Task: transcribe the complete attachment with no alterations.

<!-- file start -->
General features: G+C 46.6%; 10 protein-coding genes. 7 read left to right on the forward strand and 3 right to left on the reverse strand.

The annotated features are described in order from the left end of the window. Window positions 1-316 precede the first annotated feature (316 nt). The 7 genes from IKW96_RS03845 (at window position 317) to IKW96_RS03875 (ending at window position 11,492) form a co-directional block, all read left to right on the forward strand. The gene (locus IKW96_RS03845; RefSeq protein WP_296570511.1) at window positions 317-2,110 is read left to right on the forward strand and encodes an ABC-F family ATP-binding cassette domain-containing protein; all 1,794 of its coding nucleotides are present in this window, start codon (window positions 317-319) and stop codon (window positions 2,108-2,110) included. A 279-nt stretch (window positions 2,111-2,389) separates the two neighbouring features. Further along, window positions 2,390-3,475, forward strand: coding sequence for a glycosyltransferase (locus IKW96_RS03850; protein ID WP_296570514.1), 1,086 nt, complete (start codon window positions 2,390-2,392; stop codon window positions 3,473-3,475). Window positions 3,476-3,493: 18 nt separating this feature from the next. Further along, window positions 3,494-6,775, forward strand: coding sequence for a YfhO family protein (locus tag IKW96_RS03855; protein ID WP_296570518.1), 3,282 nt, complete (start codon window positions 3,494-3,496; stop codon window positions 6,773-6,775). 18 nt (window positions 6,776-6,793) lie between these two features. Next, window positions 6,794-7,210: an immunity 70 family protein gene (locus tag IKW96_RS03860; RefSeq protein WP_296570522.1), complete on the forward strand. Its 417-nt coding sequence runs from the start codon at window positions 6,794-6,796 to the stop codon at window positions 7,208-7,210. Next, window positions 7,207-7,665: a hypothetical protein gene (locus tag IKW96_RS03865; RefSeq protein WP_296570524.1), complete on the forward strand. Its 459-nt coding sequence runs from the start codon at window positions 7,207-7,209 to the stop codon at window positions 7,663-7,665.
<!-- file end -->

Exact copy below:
General features: G+C 46.6%; 10 protein-coding genes. 7 read left to right on the forward strand and 3 right to left on the reverse strand.

The annotated features are described in order from the left end of the window. Window positions 1-316 precede the first annotated feature (316 nt). The 7 genes from IKW96_RS03845 (at window position 317) to IKW96_RS03875 (ending at window position 11,492) form a co-directional block, all read left to right on the forward strand. The gene (locus IKW96_RS03845; RefSeq protein WP_296570511.1) at window positions 317-2,110 is read left to right on the forward strand and encodes an ABC-F family ATP-binding cassette domain-containing protein; all 1,794 of its coding nucleotides are present in this window, start codon (window positions 317-319) and stop codon (window positions 2,108-2,110) included. A 279-nt stretch (window positions 2,111-2,389) separates the two neighbouring features. Further along, window positions 2,390-3,475, forward strand: coding sequence for a glycosyltransferase (locus IKW96_RS03850; protein ID WP_296570514.1), 1,086 nt, complete (start codon window positions 2,390-2,392; stop codon window positions 3,473-3,475). Window positions 3,476-3,493: 18 nt separating this feature from the next. Further along, window positions 3,494-6,775, forward strand: coding sequence for a YfhO family protein (locus tag IKW96_RS03855; protein ID WP_296570518.1), 3,282 nt, complete (start codon window positions 3,494-3,496; stop codon window positions 6,773-6,775). 18 nt (window positions 6,776-6,793) lie between these two features. Next, window positions 6,794-7,210: an immunity 70 family protein gene (locus tag IKW96_RS03860; RefSeq protein WP_296570522.1), complete on the forward strand. Its 417-nt coding sequence runs from the start codon at window positions 6,794-6,796 to the stop codon at window positions 7,208-7,210. Next, window positions 7,207-7,665: a hypothetical protein gene (locus tag IKW96_RS03865; RefSeq protein WP_296570524.1), complete on the forward strand. Its 459-nt coding sequence runs from the start codon at window positions 7,207-7,209 to the stop codon at window positions 7,663-7,665.